The largest cache of ancient coins ever discovered in China’s western Xinjiang Province has been unearthed in Kucha (库车), the ancient capital of the Qiuci Kingdom (龟兹), according to a recent article published in the Chinese press.
Mr. Chen Wei (陈伟), the Vice Bureau Chief of the Kucha Prefecture Bureau of Cultural Relics, revealed that more than 14,000 coin were recovered which is even larger than the previous record discovery made in 2007.
According to Mr. Chen, his bureau was notified on July 16, 2012 of a large cache of ancient coins found during an excavation at a construction site. He and his team immediately went to the site to remove the large hoard of coins.
The coins included wu zhu (“Five Zhu” 五铢), chiselled rim wu zhu (剪边五铢), huo quan (“Money Coin” 货泉) and da quan wu shi (“Large Coin Fifty” 大泉五十) from the Wang Mang period (王莽 7-23 AD), small bronze qiuci coins without inscriptions (龟兹无文小铜钱) and quici wu zhu coins (龟兹小五铢).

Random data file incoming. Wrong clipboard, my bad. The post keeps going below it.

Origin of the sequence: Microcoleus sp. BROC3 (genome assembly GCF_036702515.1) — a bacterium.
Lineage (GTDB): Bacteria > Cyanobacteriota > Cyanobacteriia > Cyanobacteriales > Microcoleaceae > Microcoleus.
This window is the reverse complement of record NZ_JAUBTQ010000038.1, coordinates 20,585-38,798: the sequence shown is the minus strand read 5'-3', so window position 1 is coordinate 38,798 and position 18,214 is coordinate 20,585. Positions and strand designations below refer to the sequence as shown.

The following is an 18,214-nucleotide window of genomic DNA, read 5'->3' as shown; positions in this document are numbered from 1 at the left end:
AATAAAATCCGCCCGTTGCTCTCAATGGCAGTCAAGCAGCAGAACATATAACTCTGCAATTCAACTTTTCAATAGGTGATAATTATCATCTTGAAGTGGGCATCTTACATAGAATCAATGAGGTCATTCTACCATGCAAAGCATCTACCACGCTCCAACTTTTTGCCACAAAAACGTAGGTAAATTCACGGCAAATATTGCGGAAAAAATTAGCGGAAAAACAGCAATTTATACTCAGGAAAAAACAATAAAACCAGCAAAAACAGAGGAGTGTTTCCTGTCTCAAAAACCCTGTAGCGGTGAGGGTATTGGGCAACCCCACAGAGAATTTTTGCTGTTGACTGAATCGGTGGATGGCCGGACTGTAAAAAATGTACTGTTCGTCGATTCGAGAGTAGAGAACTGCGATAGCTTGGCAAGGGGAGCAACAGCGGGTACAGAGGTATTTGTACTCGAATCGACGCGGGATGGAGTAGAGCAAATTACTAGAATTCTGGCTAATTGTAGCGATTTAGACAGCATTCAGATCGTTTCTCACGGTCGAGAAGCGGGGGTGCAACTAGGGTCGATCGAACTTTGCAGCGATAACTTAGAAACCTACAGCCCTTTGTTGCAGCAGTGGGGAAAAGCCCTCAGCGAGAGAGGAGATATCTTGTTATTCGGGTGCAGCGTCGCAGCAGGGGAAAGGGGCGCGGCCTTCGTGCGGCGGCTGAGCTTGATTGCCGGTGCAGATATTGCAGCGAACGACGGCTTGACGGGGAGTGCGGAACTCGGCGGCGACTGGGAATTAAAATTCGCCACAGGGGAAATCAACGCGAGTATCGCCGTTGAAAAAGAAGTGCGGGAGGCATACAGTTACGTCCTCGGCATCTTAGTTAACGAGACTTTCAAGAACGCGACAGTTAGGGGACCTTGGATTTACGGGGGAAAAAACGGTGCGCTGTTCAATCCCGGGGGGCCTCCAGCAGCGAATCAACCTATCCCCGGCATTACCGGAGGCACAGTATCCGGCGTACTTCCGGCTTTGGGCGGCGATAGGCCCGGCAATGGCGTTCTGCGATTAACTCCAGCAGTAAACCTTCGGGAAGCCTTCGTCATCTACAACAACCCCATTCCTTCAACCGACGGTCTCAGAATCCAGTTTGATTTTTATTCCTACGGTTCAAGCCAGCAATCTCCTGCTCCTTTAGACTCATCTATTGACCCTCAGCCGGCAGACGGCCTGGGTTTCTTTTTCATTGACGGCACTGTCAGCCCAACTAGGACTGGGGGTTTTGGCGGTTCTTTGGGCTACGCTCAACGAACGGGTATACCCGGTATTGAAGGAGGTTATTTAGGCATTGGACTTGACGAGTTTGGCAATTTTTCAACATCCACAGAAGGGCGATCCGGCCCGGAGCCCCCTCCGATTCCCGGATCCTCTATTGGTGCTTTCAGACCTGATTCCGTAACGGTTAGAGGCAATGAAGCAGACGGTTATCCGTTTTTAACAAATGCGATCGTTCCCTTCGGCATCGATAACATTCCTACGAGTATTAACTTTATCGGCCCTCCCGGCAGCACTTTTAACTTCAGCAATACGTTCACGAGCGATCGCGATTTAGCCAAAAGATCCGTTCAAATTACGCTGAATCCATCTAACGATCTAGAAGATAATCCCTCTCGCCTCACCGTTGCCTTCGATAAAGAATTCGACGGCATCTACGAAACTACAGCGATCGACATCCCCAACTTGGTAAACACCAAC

The coins are believed to have been buried sometime during the period between the Eastern Han (东汉) and Wei Jin (魏晋) which would be about 1700 years ago.
The most startling discovery, however, was one specimen of a tai ping bai qian (太平百钱) coin, shown at left, which was cast by the Kingdom of Shu (蜀汉 221-265 AD) during the Three Kingdoms (三国时期 220-280 AD).
According to Mr. Chen, this was the first coin from the Three Kingdoms period ever discovered in Xinjiang.
Mr. Chen stated that the experts are unable to explain how this coin came to be found in Xinjiang. He speculated that perhaps there was some “mysterious contact” at the time. In any case, the experts hope to be able to unravel the mystery after further research.
A large number of pottery shards and fragments of human bones were also discovered so it is possible that the site is actually an ancient graveyard.